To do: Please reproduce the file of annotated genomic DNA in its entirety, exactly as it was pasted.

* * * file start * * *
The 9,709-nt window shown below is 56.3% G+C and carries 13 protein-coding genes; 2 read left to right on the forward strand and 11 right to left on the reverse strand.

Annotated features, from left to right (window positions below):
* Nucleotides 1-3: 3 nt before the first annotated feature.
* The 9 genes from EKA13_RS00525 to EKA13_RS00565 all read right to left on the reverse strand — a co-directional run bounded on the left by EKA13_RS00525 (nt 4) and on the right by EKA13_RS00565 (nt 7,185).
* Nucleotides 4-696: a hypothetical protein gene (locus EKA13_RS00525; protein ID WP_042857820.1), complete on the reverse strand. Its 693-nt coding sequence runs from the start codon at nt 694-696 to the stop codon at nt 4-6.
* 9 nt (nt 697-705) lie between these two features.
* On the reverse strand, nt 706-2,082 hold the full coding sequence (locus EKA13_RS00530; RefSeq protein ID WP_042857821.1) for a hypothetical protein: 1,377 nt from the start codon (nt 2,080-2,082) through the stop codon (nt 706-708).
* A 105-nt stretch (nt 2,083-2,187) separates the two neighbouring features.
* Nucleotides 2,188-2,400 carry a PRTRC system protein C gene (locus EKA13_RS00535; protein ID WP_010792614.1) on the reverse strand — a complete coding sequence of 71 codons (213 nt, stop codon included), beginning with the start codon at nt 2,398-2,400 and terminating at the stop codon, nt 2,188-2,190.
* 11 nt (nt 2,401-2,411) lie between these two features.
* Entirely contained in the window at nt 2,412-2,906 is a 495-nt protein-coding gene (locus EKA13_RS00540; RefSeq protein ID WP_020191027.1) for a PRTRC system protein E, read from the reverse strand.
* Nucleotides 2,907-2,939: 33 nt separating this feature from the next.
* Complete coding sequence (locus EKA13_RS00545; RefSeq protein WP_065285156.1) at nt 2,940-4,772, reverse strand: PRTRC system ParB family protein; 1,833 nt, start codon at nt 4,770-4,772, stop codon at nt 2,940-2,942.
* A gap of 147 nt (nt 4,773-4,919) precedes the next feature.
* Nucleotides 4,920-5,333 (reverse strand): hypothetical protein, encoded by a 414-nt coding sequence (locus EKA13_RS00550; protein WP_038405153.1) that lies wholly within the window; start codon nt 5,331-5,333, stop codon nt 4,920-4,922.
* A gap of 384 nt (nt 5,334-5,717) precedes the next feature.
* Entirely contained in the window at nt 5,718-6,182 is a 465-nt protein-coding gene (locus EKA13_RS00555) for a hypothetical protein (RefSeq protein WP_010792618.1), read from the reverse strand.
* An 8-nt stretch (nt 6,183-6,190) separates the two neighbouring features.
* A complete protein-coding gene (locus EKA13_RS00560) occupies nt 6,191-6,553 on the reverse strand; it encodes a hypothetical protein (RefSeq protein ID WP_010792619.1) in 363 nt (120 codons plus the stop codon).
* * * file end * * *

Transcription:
The 9,709-nt window shown below is 56.3% G+C and carries 13 protein-coding genes; 2 read left to right on the forward strand and 11 right to left on the reverse strand.

Annotated features, from left to right (window positions below):
* Nucleotides 1-3: 3 nt before the first annotated feature.
* The 9 genes from EKA13_RS00525 to EKA13_RS00565 all read right to left on the reverse strand — a co-directional run bounded on the left by EKA13_RS00525 (nt 4) and on the right by EKA13_RS00565 (nt 7,185).
* Nucleotides 4-696: a hypothetical protein gene (locus EKA13_RS00525; protein ID WP_042857820.1), complete on the reverse strand. Its 693-nt coding sequence runs from the start codon at nt 694-696 to the stop codon at nt 4-6.
* 9 nt (nt 697-705) lie between these two features.
* On the reverse strand, nt 706-2,082 hold the full coding sequence (locus EKA13_RS00530; RefSeq protein ID WP_042857821.1) for a hypothetical protein: 1,377 nt from the start codon (nt 2,080-2,082) through the stop codon (nt 706-708).
* A 105-nt stretch (nt 2,083-2,187) separates the two neighbouring features.
* Nucleotides 2,188-2,400 carry a PRTRC system protein C gene (locus EKA13_RS00535; protein ID WP_010792614.1) on the reverse strand — a complete coding sequence of 71 codons (213 nt, stop codon included), beginning with the start codon at nt 2,398-2,400 and terminating at the stop codon, nt 2,188-2,190.
* 11 nt (nt 2,401-2,411) lie between these two features.
* Entirely contained in the window at nt 2,412-2,906 is a 495-nt protein-coding gene (locus EKA13_RS00540; RefSeq protein ID WP_020191027.1) for a PRTRC system protein E, read from the reverse strand.
* Nucleotides 2,907-2,939: 33 nt separating this feature from the next.
* Complete coding sequence (locus EKA13_RS00545; RefSeq protein WP_065285156.1) at nt 2,940-4,772, reverse strand: PRTRC system ParB family protein; 1,833 nt, start codon at nt 4,770-4,772, stop codon at nt 2,940-2,942.
* A gap of 147 nt (nt 4,773-4,919) precedes the next feature.
* Nucleotides 4,920-5,333 (reverse strand): hypothetical protein, encoded by a 414-nt coding sequence (locus EKA13_RS00550; protein WP_038405153.1) that lies wholly within the window; start codon nt 5,331-5,333, stop codon nt 4,920-4,922.
* A gap of 384 nt (nt 5,334-5,717) precedes the next feature.
* Entirely contained in the window at nt 5,718-6,182 is a 465-nt protein-coding gene (locus EKA13_RS00555) for a hypothetical protein (RefSeq protein WP_010792618.1), read from the reverse strand.
* An 8-nt stretch (nt 6,183-6,190) separates the two neighbouring features.
* A complete protein-coding gene (locus EKA13_RS00560) occupies nt 6,191-6,553 on the reverse strand; it encodes a hypothetical protein (RefSeq protein ID WP_010792619.1) in 363 nt (120 codons plus the stop codon).